Aesthetics aside, The Inmates are Running the Asylum was an insightful read. Cooper believes that software development has been run by programmers, on behalf of computers, for too long. It is time for designers to take over, on behalf of humanity. He's right, of course. As a programmer, I know how easy it is to start writing code before considering what the program has to do, much less what the user hopes to accomplish.

To save you the annoyance of reading this book, here are the main points of the book (Cooper repeats himself often, so there aren't many of them). First, computers should let people get some work done in a pleasant way. Second, programs need to be designed before they're written, by someone who does nothing else. Third, those designers should create personas representing typical users, their backgrounds, and their goals. Fourth, this process should suggest the crucial features of a program, which should be focused on to the exclusion of boundary cases. Fifth, there are numbers between one and infinity: that is, an interface to select from 30 options can simply list them, instead of imposing the hiererarchical format that might be necessary for hundreds or thousands of options.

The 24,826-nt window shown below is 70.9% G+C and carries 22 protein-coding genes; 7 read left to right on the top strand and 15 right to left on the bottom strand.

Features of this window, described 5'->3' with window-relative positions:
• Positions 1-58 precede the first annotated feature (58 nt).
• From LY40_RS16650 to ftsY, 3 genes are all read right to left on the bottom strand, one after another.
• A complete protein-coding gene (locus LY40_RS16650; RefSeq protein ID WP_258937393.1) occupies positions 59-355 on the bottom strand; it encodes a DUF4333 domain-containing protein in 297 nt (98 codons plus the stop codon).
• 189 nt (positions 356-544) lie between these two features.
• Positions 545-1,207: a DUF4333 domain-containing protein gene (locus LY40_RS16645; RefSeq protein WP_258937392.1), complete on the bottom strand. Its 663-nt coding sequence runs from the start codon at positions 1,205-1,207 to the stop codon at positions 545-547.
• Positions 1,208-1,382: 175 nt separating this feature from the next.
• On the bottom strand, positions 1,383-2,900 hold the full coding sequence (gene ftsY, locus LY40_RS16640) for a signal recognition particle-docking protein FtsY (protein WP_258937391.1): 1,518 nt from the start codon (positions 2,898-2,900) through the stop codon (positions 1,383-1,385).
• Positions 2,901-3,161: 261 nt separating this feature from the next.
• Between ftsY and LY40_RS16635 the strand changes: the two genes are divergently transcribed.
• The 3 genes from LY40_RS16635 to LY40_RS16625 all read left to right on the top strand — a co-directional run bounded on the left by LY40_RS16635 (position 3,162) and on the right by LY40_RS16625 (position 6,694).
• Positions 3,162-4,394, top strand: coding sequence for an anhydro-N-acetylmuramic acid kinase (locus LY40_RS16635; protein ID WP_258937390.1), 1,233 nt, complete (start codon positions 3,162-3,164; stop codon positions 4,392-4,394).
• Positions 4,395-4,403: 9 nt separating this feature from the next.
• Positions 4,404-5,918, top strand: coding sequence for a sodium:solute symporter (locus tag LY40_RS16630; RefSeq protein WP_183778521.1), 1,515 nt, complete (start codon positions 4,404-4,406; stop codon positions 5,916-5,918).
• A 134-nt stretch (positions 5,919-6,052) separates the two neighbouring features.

Altogether, a few useful steps that could dramatically improve the usability and pleasantness of most software. Cooper's descriptions of products his firm designed excellenty illustrate his points. It's a shame there aren't more of them. Maybe if he'd been more attentive to his reader's personal goals, a few of the worthless images of bland-looking people would have been replaced with screenshots from well-designed programs. And maybe then I could recommend this book to others.